Cultural Critique / Pop Culture / The Color Line

But Can I Get a Taxi?

black man taxi

This past Memorial Day weekend, I took a week vacation from work and took the Amtrak to Los Angeles (please believe I took a plane back to New Orleans), and per my normal habit when traveling, I had made plans to rent a car.  But since I wasn’t renting a car from an airport, that made returning the car a bit more cumbersome seeing as how I was flying out of LAX with an 8:55am morning flight.  There was no way I was going to be able to get from NoHo (North Hollywood) where I’d be able to drop the car off Tuesday morning (because they would be closed on both Sunday and Monday of the holiday weekend), and beat it through LA traffic back to LAX.  So my friend was more or like, don’t worry I don’t mind driving, but you can use Lift.

Yes, I really thought it was L-I-F-T.

He sent me the link on my phone for L-Y-F-T, the car sharing service and had automatically coordinated with me to just take Lyft or Uber to the Fly-Over and take the shuttle to LAX.  By this time, in the back of my head I was freaking out.  My modes of transportation that I’m familiar with are 1) automobile 2) public transportation 3) taxi.  So this idea of car sharing was a foreign concept to me.  Living in the South for the better part of the last 12 years has veritably cut me off from rather progressive aspects of millennial culture, car sharing being one of them.

I got there Friday morning and we took his car where we went, but Saturday morning as we prepared for brunch, he was saying because of the bottomless mimosas that he planned on imbibing, that we should take Lyft.  Sure enough, using the credit on my phone, a car showed up in less than five minutes at the house and took us where we needed to go in Studio City. And we spent a whole $8.

GAM140204A021R0.inddFor those reading who are still lost, an epidemic that has whole missed large swaths of the American South is this concept of car sharing.  In the case of Uber, Lyft and a third named Side Car, there is an app (of course there’s an app, there’s always an app these days) that you download and you enter your credit card information–and that’s really about it.  When you want a car service, the map pops up and tells you how many available cars are in your area and how much the rate is at the time.  The rates vary depending on the day, time and more importantly the current demand (leaving the club at two in the morning on Sunday night, the rates were comparable to a cab).  As soon as you confirm the service, the name and face of the driver pop up on your phone as well as what car they are driving.  When the car arrives, you get in, tell them where you’re going and usually arrive there no problems.  A couple of seconds after exiting the car, a message pops up asking you to rate your driver–I gave all mine five stars.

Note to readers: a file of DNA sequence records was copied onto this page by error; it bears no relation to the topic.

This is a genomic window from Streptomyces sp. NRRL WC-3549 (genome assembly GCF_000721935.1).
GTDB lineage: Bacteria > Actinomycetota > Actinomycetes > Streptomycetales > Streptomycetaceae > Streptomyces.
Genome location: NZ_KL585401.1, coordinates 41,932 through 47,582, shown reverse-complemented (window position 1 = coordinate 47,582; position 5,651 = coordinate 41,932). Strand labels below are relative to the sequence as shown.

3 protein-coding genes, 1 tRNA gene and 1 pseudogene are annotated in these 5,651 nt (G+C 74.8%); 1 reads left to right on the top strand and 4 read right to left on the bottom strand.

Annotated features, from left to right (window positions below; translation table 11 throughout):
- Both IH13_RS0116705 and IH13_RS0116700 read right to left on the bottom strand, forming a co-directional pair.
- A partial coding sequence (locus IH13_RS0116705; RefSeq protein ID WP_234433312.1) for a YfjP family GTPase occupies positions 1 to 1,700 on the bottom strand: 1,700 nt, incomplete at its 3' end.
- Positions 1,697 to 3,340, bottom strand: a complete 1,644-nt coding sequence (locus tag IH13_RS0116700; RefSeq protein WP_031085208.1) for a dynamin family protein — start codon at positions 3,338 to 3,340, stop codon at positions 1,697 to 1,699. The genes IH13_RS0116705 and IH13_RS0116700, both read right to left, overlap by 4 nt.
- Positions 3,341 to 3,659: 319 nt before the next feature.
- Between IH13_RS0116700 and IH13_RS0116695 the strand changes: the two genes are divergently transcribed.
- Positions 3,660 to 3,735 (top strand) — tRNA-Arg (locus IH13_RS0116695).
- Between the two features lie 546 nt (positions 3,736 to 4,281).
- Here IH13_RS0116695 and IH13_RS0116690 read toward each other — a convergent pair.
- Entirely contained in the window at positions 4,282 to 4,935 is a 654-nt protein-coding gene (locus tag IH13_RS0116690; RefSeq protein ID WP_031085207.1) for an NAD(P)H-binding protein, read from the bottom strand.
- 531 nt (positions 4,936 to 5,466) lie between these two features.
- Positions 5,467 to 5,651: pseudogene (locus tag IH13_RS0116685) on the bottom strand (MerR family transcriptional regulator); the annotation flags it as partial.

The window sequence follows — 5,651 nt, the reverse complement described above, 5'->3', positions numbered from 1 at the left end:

So, you can see how taxi cab drivers are pitching a whole fit right?

Very recently, these car sharing services have met high protests from the taxi drivers in major metropolitan cities in Europe:

For drivers of London’s iconic black taxi cabs, Uber seems to pose an existential threat. Eddie Tresida spent two years studying for “The Knowledge,” the famously difficult test that requires prospective drivers to memorize every street in London before they can drive a black cab.

“Other drivers it takes three, four years. All depends how hard you work at it,” says Tresida. “If you want to be a taxi driver, then do the same as what I’ve done. It’s hard for two years. You go without things. You have to sacrifice things in your life. But if you want to be a taxi driver, this is the best taxi service in the world.”

Twelve-thousand drivers were expected to participate in the London protest. In Berlin, the demonstration was smaller, with only some 1,000 drivers expected. But the sentiment was just as intense.

“These apps don’t offer proper, decent, quality transportation!” says 64-year-old driver Barbara Novak. “Climb into one of those, and you might as well say ‘Mug me!'”